The disregard of PSPRS members by the likes of PSPRS Administrator Jared Smout or Chief Investment Officer Ryan Parham could be explained away by the fact that all of us law enforcement and firefighting personnel, active and retired, are an abstraction to them.  Any particular person's retirement or financial situation means nothing to them; they will still get paid and not have to suffer the uncertainty that their retirements may be reduced one day.  But what should we make of the public safety personnel representatives on the Board of Trustees like Chairman Brian Tobin?  They seem to have gone native, defending the PSPRS administration rather than looking out for their own public safety constituents.  For just the latest example of Mr. Tobin's excuses for PSPRS, you need to look no further than his March 10, 2017 editorial in the Prescott Daily Courier.  Based on his past behavior, we should probably not rely on Mr. Tobin to hold PSPRS' feet to the fire when it comes to keeping us up-to-date on the progress of the Hall case. 

* I started this post saying that all the legal issues were resolved, but in researching this post, I found this new Maricopa County Superior Court case, CV2017-001200, filed by Kenneth Fields against EORP on January 31, 2017.  I have not seen the actual court filings, but I think it is safe to assume that this is the same Mr. Fields who was the lead plaintiff in Fields v. EORP.

I will have to go back through some of PSPRS' Board of Trustees meeting materials to see if they mention this case.  Regardless, this lawsuit by Mr. Fields indicates that things are not quite resolved yet.  I am pretty certain that he is suing to overturn Proposition 124, which passed 70% to 30% in May 2016.  Proposition 124 eliminated the old, unsustainable permanent benefit increase (PBI) formulation that required half of any earnings over 9% to be placed in a Fund for Future Benefit Increases from which PBI's were paid.  COLA's are now funded annually through ARC's and limited to the lesser of 2% or the CPI.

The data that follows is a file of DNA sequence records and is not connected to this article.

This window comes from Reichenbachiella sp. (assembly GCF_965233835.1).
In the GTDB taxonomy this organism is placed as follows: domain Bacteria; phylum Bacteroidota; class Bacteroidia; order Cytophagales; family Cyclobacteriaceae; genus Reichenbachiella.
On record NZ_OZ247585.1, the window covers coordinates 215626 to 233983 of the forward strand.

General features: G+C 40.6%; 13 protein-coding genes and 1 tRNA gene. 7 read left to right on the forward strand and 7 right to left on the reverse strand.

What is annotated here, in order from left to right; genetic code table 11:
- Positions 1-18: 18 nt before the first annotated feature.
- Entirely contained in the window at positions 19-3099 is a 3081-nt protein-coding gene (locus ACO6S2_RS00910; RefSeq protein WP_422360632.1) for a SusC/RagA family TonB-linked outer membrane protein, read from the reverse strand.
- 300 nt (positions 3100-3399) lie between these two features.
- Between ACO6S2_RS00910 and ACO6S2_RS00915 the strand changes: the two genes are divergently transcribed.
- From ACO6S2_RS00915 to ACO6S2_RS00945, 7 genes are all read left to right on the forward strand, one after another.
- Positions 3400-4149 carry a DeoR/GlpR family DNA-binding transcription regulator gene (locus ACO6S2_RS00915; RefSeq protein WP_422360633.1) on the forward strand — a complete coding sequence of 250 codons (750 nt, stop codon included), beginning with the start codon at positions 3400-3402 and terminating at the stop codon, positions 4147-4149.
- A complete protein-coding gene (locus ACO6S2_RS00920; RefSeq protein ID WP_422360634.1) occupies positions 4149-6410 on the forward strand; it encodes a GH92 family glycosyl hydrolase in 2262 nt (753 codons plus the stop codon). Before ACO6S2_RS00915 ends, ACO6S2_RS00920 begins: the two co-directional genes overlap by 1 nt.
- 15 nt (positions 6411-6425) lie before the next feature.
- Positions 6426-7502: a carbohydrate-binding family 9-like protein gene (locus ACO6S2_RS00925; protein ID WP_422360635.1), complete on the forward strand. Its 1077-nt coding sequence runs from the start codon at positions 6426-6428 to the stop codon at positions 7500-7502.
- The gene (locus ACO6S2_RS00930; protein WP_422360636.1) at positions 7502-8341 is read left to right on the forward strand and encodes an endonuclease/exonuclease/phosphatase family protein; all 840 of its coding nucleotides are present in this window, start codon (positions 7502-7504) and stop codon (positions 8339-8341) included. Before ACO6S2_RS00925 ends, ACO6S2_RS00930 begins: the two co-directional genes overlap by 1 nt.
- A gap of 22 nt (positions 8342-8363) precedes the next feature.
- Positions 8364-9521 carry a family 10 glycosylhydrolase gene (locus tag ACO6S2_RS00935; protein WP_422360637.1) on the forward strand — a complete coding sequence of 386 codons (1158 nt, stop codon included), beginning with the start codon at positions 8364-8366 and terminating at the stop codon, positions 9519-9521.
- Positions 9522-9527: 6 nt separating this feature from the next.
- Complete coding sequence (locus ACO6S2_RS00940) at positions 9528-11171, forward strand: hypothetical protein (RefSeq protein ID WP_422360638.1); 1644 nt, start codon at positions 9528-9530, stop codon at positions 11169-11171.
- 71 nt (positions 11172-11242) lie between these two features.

Mr. Fields is likely suing over a violation of contracts clause of the Arizona Constitution, the issue that EORP wanted the Supreme Court to reconsider in Hall.  As discussed in a recent post, the motion to reconsider was not to overturn Hall, but to get some guidance and clarification as to the relevancy of the contracts clause as it pertains to the EORP pension.  This explains some of what has gone on recently.  A PSPRS member would have to also sue (like Rapplyea or Parker) to make it relevant for PSPRS members, but this is likely to happen if Mr. Fields wins his case.  A more involved discussion will be for a later post, but it is important to note that if Mr. Fields wins this case, it will have enormous implications for PSPRS and all of the state's pensions.  This might be something that PSPRS might want to keep members informed about, but you know, it is PSPRS were talking bout here, so don't hold your breath.

Thursday, March 9, 2017

*** Arizona Supreme Court denies EORP's motion for reconsideration in Hall ***

This just came down from PSPRS:
Supreme Court sends Hall lawsuit to trial court
EORP refund method to be determined, impact on PSPRS lawsuit still unknown
ARIZONA – The Arizona Supreme Court today declined to address a motion for reconsideration of the Hall v. Elected Officials Retirement Plan filed by attorneys for EORP and the state of Arizona. The motion was filed in response to the court’s November ruling that several 2011 pension reforms were unconstitutional.

The decision remands the lawsuit to the trial court level to determine how and when excess employee contributions and retroactive pension increases to impacted members of EORP must be made. The court also must decide whether Hall-style refunds will be applied to public safety employees impacted by the Parker v. Public Safety Personnel Retirement System.

Last year, the Arizona Supreme Court determined that 2011 legislative reforms that increased EORP employee contribution rates and created modest conditions to pension benefit increases were unconstitutional. The court’s ruling impacts EORP-covered employees who were already hired but not yet retired by the effective date of the 2011 law.